‘Carmel’ Is Oculus’ Own Web Browser to Support WebVR

by Jamie Feltham • October 6th, 2016

Oculus announced a lot of exciting directions for the future of VR at its Oculus Connect 3 keynote today, but one piece of news that’s flying under the radar and really shouldn’t be is the company’s work with WebVR.

VP of Product Nate Mitchell talked about this area of VR — largely untouched by Oculus itself thus far — during his section of this morning’s show. It refers to VR and 360 degree experiences that are accessed in-browser, often making them simpler and more primative than native apps, but still providing essential services and entertainment. Mitchell himself exhibited a simple 360 degree hotel experience in which you could warp between locations, and a fully VR, position-tracked car viewer.


Today, Oculus revealed a new framework for building WebVR interfaces. It’s called React VR and, as the name suggests, it’s based on Facebook’s React, a JavaScript library designed to streamline the development of web-based experiences on mobile and PC platforms. This will do the same for creating WebVR content.

The biggest news, however, is that Oculus is developing its very own web browser to support experiences built with React VR. Currently codenamed Carmel, the browser will run on both Gear VR and Oculus Rift and is “fully optimized” for them. Little other information was revealed but Mitchell promised that a developer preview of the browser would be “coming soon”.

It’s easy to see why Oculus wants to boost this section of the VR industry; parent company Facebook is making a big push into 360 degree content with both images and videos. Oculus encouraging that growth means more people accessing that content in a shorter amount of time.

In the long-term, as VR adoption grows and headsets become more accessible, this could actually be one of the most important announcements out of Oculus Connect this year. For now, though, we’re more interested in the price of the Oculus Touch controllers and some of the new social experiences on display.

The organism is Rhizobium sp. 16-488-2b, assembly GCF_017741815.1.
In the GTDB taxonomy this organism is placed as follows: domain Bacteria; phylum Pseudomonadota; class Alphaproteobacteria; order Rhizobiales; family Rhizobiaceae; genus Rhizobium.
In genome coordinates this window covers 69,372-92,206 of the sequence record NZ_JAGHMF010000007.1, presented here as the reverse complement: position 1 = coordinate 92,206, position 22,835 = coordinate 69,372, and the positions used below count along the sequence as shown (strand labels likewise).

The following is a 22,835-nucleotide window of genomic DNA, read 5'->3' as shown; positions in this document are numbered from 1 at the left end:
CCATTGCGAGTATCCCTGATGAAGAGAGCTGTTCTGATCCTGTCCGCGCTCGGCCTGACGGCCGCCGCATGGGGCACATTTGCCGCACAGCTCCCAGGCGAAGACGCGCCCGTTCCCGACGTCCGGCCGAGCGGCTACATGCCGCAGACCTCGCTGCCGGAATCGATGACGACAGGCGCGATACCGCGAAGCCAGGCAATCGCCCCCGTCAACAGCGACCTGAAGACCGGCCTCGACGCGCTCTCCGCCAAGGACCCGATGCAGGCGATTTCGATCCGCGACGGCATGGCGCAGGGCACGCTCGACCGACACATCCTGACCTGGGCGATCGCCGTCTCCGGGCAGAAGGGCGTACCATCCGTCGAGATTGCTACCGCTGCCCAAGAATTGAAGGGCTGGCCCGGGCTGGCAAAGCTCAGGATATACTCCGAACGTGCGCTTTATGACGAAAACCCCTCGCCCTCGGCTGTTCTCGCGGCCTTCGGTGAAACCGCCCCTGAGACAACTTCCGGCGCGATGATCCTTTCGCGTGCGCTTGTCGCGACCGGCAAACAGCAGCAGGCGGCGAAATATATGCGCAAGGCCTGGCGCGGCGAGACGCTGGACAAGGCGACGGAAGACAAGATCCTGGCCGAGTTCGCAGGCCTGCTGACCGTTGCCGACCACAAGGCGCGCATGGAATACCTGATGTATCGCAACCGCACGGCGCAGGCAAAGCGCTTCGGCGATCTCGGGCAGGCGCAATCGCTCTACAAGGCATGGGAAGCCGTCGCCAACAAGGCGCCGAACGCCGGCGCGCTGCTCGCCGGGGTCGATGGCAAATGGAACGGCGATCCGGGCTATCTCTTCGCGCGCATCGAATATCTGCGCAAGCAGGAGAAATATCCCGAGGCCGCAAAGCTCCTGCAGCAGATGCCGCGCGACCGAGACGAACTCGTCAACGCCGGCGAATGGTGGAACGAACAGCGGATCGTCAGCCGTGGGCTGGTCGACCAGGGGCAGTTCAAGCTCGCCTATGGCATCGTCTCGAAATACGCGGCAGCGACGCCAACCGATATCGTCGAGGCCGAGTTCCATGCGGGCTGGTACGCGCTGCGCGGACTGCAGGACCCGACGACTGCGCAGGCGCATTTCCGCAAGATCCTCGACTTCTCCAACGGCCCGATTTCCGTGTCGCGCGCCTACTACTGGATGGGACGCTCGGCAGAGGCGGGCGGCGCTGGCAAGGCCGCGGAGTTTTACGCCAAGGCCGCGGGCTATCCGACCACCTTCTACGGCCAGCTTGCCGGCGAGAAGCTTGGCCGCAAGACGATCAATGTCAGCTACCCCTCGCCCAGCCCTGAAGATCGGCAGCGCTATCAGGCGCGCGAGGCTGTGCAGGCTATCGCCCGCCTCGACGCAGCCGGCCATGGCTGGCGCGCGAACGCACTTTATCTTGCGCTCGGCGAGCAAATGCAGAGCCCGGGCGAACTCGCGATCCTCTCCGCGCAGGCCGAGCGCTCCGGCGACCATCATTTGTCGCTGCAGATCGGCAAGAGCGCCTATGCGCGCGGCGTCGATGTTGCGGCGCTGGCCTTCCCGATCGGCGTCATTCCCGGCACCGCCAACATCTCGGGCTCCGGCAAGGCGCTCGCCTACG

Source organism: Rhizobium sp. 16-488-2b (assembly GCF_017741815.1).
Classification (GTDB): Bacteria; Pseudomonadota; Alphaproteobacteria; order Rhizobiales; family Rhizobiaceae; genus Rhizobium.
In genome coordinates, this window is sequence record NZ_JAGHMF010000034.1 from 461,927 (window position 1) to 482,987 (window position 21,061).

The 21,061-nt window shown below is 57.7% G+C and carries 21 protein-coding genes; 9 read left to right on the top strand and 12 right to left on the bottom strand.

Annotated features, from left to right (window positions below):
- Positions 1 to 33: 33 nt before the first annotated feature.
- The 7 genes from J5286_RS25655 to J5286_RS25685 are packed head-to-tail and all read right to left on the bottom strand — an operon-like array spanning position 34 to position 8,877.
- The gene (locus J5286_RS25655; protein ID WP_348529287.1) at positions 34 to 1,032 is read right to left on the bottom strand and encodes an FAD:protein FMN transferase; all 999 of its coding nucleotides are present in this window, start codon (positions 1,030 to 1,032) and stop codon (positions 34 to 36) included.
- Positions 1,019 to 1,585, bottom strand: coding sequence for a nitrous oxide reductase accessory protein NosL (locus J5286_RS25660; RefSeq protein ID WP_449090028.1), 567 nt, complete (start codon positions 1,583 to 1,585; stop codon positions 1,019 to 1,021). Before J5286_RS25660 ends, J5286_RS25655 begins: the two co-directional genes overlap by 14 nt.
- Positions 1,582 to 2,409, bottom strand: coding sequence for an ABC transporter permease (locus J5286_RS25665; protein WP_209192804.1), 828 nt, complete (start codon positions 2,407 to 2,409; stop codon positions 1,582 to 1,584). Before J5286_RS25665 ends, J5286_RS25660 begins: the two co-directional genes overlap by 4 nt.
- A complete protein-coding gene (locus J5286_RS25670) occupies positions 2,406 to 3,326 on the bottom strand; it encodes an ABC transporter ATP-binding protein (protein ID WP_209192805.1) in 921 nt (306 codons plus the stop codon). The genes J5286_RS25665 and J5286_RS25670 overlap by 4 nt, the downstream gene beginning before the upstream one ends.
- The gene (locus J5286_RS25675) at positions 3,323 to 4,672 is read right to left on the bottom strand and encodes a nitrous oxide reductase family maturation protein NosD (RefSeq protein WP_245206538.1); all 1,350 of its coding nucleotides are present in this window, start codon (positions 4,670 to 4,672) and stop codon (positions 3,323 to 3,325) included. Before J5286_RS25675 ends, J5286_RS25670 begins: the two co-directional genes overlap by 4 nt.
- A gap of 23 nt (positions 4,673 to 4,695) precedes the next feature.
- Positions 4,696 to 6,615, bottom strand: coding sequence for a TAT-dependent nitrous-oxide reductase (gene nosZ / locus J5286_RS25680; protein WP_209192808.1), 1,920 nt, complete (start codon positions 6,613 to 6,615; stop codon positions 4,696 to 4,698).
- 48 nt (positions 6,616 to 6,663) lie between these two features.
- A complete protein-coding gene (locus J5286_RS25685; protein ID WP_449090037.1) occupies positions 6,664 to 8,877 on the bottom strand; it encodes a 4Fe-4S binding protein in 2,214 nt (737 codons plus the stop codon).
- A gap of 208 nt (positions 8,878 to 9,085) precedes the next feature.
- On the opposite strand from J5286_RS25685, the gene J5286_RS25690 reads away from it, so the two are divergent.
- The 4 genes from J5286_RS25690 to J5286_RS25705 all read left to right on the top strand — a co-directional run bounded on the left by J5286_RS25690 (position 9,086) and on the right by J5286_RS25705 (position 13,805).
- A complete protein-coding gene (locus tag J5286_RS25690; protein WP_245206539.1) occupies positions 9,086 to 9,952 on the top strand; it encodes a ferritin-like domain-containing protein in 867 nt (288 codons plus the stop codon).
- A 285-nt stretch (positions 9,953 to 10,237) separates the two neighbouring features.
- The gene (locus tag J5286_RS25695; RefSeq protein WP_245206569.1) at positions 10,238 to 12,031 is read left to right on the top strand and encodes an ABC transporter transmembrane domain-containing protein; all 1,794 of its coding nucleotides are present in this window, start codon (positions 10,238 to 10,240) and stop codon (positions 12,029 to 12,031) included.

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What's your reaction?
  • Graham J ⭐️

    It’s how dumb people pronounce “Caramel”.

    • James Friedman

      “Carmel”, no “Caramel”……

      • AcroYogi

        How does Chuck Norris pronounce it?

  • AcroYogi

    This in fact IS the biggest announcement coming out of OC3. A browser developed ground-up with VR as its native content… this is the foundation of the Metaverse. Now, whats the scene description language? VRML? Carmack and many others have been advocating a universal standardized scene definition syntax for some time. The browser gets us one step closer… one step at a time.

    • Jason Robillard

      Absolutely. A type of massive multiplayer open world concept.

    • Logan Fuller

      It’s JSX. They announced ReactVR at the same time.

  • Adrian Meredith

    Just sounds like another means for lock in, no doubt this content will be exclusive to Carmel for “compatibility” reasons

  • David Wallin

    Until Facebook opens up their 360 content to other headsets and devices I don’t see them getting much viewership. Of course that might change once Facebook releases a mobile headset..